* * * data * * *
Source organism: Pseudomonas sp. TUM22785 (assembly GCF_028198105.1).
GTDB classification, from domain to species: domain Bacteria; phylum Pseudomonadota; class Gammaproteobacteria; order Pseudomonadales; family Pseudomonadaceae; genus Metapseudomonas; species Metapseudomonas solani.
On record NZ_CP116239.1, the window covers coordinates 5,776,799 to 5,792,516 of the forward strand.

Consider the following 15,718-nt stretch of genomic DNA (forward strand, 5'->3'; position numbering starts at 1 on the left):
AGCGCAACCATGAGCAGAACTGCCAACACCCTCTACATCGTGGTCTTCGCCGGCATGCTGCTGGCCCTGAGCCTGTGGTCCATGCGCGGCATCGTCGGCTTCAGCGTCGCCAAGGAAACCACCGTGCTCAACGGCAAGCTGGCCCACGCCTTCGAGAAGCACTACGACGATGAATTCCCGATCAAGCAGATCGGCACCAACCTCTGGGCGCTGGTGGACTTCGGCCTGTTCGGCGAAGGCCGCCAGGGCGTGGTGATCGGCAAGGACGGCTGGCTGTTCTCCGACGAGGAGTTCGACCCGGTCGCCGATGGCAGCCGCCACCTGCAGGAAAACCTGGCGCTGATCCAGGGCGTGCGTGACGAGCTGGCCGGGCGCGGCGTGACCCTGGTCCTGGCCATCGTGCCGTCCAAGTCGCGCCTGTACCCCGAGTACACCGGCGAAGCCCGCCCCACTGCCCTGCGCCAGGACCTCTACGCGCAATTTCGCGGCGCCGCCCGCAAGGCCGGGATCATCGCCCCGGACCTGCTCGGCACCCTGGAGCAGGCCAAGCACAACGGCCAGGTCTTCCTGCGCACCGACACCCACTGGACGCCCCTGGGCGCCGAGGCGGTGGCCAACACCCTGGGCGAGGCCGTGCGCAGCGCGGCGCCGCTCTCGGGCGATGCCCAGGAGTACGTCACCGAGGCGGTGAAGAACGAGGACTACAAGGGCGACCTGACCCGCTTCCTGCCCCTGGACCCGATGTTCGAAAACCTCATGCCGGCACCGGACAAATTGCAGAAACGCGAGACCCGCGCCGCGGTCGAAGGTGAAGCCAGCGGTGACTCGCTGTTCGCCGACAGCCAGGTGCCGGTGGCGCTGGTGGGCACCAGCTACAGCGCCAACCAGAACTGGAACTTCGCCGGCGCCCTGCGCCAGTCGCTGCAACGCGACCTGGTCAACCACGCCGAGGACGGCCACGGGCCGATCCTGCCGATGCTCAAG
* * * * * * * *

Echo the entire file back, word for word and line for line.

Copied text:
Source organism: Pseudomonas sp. TUM22785 (assembly GCF_028198105.1).
GTDB classification, from domain to species: domain Bacteria; phylum Pseudomonadota; class Gammaproteobacteria; order Pseudomonadales; family Pseudomonadaceae; genus Metapseudomonas; species Metapseudomonas solani.
On record NZ_CP116239.1, the window covers coordinates 5,776,799 to 5,792,516 of the forward strand.

Consider the following 15,718-nt stretch of genomic DNA (forward strand, 5'->3'; position numbering starts at 1 on the left):
AGCGCAACCATGAGCAGAACTGCCAACACCCTCTACATCGTGGTCTTCGCCGGCATGCTGCTGGCCCTGAGCCTGTGGTCCATGCGCGGCATCGTCGGCTTCAGCGTCGCCAAGGAAACCACCGTGCTCAACGGCAAGCTGGCCCACGCCTTCGAGAAGCACTACGACGATGAATTCCCGATCAAGCAGATCGGCACCAACCTCTGGGCGCTGGTGGACTTCGGCCTGTTCGGCGAAGGCCGCCAGGGCGTGGTGATCGGCAAGGACGGCTGGCTGTTCTCCGACGAGGAGTTCGACCCGGTCGCCGATGGCAGCCGCCACCTGCAGGAAAACCTGGCGCTGATCCAGGGCGTGCGTGACGAGCTGGCCGGGCGCGGCGTGACCCTGGTCCTGGCCATCGTGCCGTCCAAGTCGCGCCTGTACCCCGAGTACACCGGCGAAGCCCGCCCCACTGCCCTGCGCCAGGACCTCTACGCGCAATTTCGCGGCGCCGCCCGCAAGGCCGGGATCATCGCCCCGGACCTGCTCGGCACCCTGGAGCAGGCCAAGCACAACGGCCAGGTCTTCCTGCGCACCGACACCCACTGGACGCCCCTGGGCGCCGAGGCGGTGGCCAACACCCTGGGCGAGGCCGTGCGCAGCGCGGCGCCGCTCTCGGGCGATGCCCAGGAGTACGTCACCGAGGCGGTGAAGAACGAGGACTACAAGGGCGACCTGACCCGCTTCCTGCCCCTGGACCCGATGTTCGAAAACCTCATGCCGGCACCGGACAAATTGCAGAAACGCGAGACCCGCGCCGCGGTCGAAGGTGAAGCCAGCGGTGACTCGCTGTTCGCCGACAGCCAGGTGCCGGTGGCGCTGGTGGGCACCAGCTACAGCGCCAACCAGAACTGGAACTTCGCCGGCGCCCTGCGCCAGTCGCTGCAACGCGACCTGGTCAACCACGCCGAGGACGGCCACGGGCCGATCCTGCCGATGCTCAAG